The summer of 2018 -- and, for that matter, late spring -- has not been seen few days with optimal weather for hiking.  The past couple of weeks have been on the wet side.  Earlier on (and earlier than usual, since we had an unexpectedly hot May), there were so many "very hot weather warning" days.

I'll readily admit that it can be difficult to get myself out of the air-conditioned indoors to the baking hot outdoors.  But once I manage to drag myself to a well-forested part of Hong Kong, where there's lots of shade courtesy of the vegetation and beautiful plus interesting sights to behold, I often find myself feeling less regretful that I'm out sweating like crazy in the heat and more that I don't go out hiking in Hong Kong's country parks as often as I could... ;b

There are days when I love being in the city and others where I am happy 
to have such easy access to the countryside here in Hong Kong :)
More so than smelling the flowers, I love catching sight of -- 
and snapping photos of -- butterflies perched on them :b
The top of Tai Mo Shan (Big Hat Mountain) is often
obscured by clouds -- but not on that sunny, hot afternoon! 
As the name of this blog indicates, I do have a thing for webs 
and do reckon that some of them are really gorgeous! :)
Spot the stick insect? :b
One of the fatter bodied dragonflies I've seen anywhere!
A beautiful seasonal sight in the Tai Lam Country Park
Signs of civilization peaking through the greenery 

Sunday, August 26, 2018

Hong Kong characters!

Spotted on a man's back in Wan Chai earlier today :)
Spotted in a woman's hair in Causeway Bay last week! :O
 Spotted on a woman's head and in her arms 
in Victoria Park late last year ;b
While going up an escalator in Wan Chai MTR station earlier this evening, I was taken aback to see what appeared to be the face of a giant smiley cartoon cat in amidst a sea of humans.  A few seconds later, the crowds parted to reveal a man carrying a big cat plush in his backpack, the head of which was allowed to stick out of the bag.
The sight of it got me smiling and thinking how cute it was -- and fishing out my camera to get a quick snap for posterity.  It also got me thinking of the woman I saw with a giant teddy back on her shoulders in Shing Mun Country Park on New Year's Day -- and how it's actually not all that rare for me to come across some rather startling sights while out and about in Asia's World City!

As an example: just last week, while heading over to do some grocery shopping in Causeway Bay's Times Square, I caught sight of a woman with curlers in her hair and a dress that easily could be a nightgown strolling about as if this was a completely normal way for her to look!  Adding to the bizarreness of it all is that when I told some of my friends about this encounter, one of them passed me a link to a newspaper article written by a woman living in the USA who has worn curlers and her bathrobe in public, and insinuated that this may well be a new cultural/fashion trend, while a couple of others immediately got to thinking of the kick-ass landlady in Kung Fu Hustle who thought nothing of being seen in this -- to my mind -- eccentric ensemble!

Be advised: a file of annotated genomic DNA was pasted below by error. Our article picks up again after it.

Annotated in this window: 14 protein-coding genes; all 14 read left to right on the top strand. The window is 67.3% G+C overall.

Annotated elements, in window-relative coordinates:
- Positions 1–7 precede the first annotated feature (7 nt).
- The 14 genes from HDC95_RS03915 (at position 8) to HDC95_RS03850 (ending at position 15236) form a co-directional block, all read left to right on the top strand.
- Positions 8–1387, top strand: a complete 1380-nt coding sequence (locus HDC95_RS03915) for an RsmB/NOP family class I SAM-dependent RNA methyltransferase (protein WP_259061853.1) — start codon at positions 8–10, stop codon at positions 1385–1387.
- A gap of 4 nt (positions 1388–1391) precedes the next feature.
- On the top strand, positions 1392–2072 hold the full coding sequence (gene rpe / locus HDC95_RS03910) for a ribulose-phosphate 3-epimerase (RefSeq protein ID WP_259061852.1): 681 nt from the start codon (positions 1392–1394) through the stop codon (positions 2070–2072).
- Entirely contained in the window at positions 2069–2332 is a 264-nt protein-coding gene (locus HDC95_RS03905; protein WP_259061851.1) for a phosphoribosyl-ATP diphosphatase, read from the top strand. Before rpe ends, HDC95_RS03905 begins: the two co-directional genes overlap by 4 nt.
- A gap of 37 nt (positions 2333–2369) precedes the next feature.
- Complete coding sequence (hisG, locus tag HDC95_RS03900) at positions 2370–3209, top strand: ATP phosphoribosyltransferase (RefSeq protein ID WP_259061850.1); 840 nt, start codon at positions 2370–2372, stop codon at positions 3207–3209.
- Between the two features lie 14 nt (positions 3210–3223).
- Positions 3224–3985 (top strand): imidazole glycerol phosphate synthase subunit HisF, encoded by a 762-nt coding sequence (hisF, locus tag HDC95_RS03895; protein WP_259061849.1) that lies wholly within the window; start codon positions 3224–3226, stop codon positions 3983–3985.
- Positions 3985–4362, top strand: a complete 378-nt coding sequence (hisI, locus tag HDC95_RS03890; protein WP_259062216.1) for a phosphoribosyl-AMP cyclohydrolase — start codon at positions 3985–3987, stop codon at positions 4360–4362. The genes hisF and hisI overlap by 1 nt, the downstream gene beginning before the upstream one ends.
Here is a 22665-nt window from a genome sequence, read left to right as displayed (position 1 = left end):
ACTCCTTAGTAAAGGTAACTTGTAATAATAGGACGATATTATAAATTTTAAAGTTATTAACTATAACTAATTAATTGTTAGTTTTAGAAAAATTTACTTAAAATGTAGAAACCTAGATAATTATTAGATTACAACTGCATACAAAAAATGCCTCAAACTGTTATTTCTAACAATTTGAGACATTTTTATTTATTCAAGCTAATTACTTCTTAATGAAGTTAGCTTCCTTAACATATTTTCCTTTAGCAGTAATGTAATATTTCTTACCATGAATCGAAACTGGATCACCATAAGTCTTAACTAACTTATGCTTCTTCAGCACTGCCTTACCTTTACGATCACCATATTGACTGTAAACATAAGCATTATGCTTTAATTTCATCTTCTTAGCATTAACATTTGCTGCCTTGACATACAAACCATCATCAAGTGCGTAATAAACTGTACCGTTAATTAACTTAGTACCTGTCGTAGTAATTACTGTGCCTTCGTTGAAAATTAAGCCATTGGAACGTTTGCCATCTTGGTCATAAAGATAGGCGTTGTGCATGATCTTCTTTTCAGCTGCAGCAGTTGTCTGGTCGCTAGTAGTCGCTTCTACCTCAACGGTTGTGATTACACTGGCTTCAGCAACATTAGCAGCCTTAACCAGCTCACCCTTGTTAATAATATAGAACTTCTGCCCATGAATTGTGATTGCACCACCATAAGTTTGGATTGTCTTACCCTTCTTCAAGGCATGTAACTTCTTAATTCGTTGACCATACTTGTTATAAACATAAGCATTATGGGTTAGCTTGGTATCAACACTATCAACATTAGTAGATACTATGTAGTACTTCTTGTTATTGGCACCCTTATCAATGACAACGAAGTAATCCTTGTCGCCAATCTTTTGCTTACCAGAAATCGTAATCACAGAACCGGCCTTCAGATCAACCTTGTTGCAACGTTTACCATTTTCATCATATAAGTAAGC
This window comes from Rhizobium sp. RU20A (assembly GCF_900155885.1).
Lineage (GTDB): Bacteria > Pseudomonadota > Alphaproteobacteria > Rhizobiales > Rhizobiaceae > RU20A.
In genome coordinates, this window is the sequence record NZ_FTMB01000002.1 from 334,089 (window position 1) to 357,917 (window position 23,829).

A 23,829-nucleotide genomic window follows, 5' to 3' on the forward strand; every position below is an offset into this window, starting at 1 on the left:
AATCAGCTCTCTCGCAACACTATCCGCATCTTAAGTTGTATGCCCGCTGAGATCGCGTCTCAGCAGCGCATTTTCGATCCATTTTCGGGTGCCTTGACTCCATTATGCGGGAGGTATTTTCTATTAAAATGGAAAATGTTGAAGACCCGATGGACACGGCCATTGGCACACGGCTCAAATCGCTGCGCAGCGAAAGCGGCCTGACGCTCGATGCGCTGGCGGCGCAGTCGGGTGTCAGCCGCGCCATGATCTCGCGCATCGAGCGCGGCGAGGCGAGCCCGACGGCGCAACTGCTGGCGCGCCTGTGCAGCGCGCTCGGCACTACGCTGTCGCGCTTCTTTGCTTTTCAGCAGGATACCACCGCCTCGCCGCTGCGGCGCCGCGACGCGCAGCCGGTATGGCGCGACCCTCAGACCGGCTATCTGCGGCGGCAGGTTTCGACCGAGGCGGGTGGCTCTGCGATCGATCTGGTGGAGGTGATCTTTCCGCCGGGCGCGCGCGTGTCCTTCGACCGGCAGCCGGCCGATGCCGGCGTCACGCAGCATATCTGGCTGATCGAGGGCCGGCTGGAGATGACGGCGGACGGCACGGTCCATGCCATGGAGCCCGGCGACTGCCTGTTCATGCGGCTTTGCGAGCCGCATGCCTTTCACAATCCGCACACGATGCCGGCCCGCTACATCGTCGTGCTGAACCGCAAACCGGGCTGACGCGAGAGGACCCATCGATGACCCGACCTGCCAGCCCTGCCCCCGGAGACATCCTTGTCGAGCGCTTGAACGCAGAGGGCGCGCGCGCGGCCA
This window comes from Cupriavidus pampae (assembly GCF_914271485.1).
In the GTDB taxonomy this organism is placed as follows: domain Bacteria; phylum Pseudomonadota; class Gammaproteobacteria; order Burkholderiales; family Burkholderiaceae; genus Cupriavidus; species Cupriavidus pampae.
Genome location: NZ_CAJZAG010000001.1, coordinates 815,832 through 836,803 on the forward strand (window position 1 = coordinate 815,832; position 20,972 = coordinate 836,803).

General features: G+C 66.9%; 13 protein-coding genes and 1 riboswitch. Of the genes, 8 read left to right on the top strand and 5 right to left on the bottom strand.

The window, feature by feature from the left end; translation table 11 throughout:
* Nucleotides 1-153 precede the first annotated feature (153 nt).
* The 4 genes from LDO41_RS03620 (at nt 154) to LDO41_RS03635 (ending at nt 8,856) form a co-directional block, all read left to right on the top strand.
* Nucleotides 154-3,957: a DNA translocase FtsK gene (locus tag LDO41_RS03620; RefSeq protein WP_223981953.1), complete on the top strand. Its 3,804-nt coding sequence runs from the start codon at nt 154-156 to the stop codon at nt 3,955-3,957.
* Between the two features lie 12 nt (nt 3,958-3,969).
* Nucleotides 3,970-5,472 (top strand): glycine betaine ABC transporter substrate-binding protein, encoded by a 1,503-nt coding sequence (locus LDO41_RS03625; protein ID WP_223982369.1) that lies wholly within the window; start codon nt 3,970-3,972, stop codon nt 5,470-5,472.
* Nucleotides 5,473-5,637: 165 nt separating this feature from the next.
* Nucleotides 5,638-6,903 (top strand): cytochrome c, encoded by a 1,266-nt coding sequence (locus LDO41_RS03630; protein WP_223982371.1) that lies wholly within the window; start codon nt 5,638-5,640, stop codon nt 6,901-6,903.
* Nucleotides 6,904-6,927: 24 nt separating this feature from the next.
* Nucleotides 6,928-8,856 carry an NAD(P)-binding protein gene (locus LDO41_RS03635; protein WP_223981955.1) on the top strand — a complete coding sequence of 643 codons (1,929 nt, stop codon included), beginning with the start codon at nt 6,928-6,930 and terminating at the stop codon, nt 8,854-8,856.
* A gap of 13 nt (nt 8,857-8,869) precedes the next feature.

Another time when I wondered whether I was on the Hong Kong equivalent of Candid Camera was one fine afternoon last winter.  While strolling through Victoria Park, I found myself walking past a woman taking a couple of her pets out for a walk.  Now, although the idea may seem strange to people in many other parts of the world, it's actually not considered all that bizarre here in Hong Kong (and other parts of the Chinese-speaking world) for people to take their pet birds out for a walk or just some fresh air.  However, they tend to have their birds in cages when they do so -- rather than in their arms and perched on their heads like a certain surely eccentric lady had opted to do!

Although they may initial appear on the freaky side, like with the creator of the colorful sculptures that used to greet hikers at one section of Wilson Trail Stage 3 (but which a friend has told me has sadly been removed from the area), I tend to look upon these characters as adding color and even charm to Hong Kong.  I also think that it speaks well of the tolerance level of a society that these individuals can have a place in it -- and if nothing else, I must admit that my sightings of such folks blithely going about their business do add a modicum of welcome novelty to my day and put a smile to my face. :)

Saturday, August 25, 2018

Men on the Dragon steers an unconventional course and succeeds against the odds (Film review)

Men rowing on the Shing Mun River flowing through Sha Tin 
(kind of like what you get to see in Men on the Dragon) ;)
Men on the Dragon  (Hong Kong, 2018)
- Sunny Chan, director and scriptwriter
- Starring: Francis Ng, Poon Chan Leung, Tony Wu Tsz-Tung, Jennifer Yu, Kenny Wong

This is one of those movies that I get the feeling that its distributors didn't have much confidence in.  The directorial debut of scriptwriter Sunny Chan, it's listed on the Hong Kong Movie Database (at least at the time of writing) as a 2017 production and had just a couple of screenings a day at inconvenient hours at a number of cinemas during the first couple weeks of its theatrical run here in Hong Kong.